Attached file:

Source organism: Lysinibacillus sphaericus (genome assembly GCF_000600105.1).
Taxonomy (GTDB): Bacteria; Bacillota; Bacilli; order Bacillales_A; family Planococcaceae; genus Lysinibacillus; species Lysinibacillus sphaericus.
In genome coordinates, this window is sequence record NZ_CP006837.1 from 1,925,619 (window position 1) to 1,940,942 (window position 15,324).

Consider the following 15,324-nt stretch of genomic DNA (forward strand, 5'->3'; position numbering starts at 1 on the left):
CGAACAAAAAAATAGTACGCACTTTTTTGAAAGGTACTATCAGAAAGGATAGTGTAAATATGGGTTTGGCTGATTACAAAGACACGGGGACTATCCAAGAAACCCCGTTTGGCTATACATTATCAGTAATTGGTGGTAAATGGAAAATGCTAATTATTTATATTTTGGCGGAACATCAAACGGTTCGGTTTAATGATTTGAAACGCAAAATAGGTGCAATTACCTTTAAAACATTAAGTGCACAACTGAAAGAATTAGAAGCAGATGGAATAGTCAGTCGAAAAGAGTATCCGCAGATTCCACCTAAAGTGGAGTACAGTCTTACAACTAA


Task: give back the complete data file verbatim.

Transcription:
Source organism: Lysinibacillus sphaericus (genome assembly GCF_000600105.1).
Taxonomy (GTDB): Bacteria; Bacillota; Bacilli; order Bacillales_A; family Planococcaceae; genus Lysinibacillus; species Lysinibacillus sphaericus.
In genome coordinates, this window is sequence record NZ_CP006837.1 from 1,925,619 (window position 1) to 1,940,942 (window position 15,324).

Consider the following 15,324-nt stretch of genomic DNA (forward strand, 5'->3'; position numbering starts at 1 on the left):
CGAACAAAAAAATAGTACGCACTTTTTTGAAAGGTACTATCAGAAAGGATAGTGTAAATATGGGTTTGGCTGATTACAAAGACACGGGGACTATCCAAGAAACCCCGTTTGGCTATACATTATCAGTAATTGGTGGTAAATGGAAAATGCTAATTATTTATATTTTGGCGGAACATCAAACGGTTCGGTTTAATGATTTGAAACGCAAAATAGGTGCAATTACCTTTAAAACATTAAGTGCACAACTGAAAGAATTAGAAGCAGATGGAATAGTCAGTCGAAAAGAGTATCCGCAGATTCCACCTAAAGTGGAGTACAGTCTTACAACTAA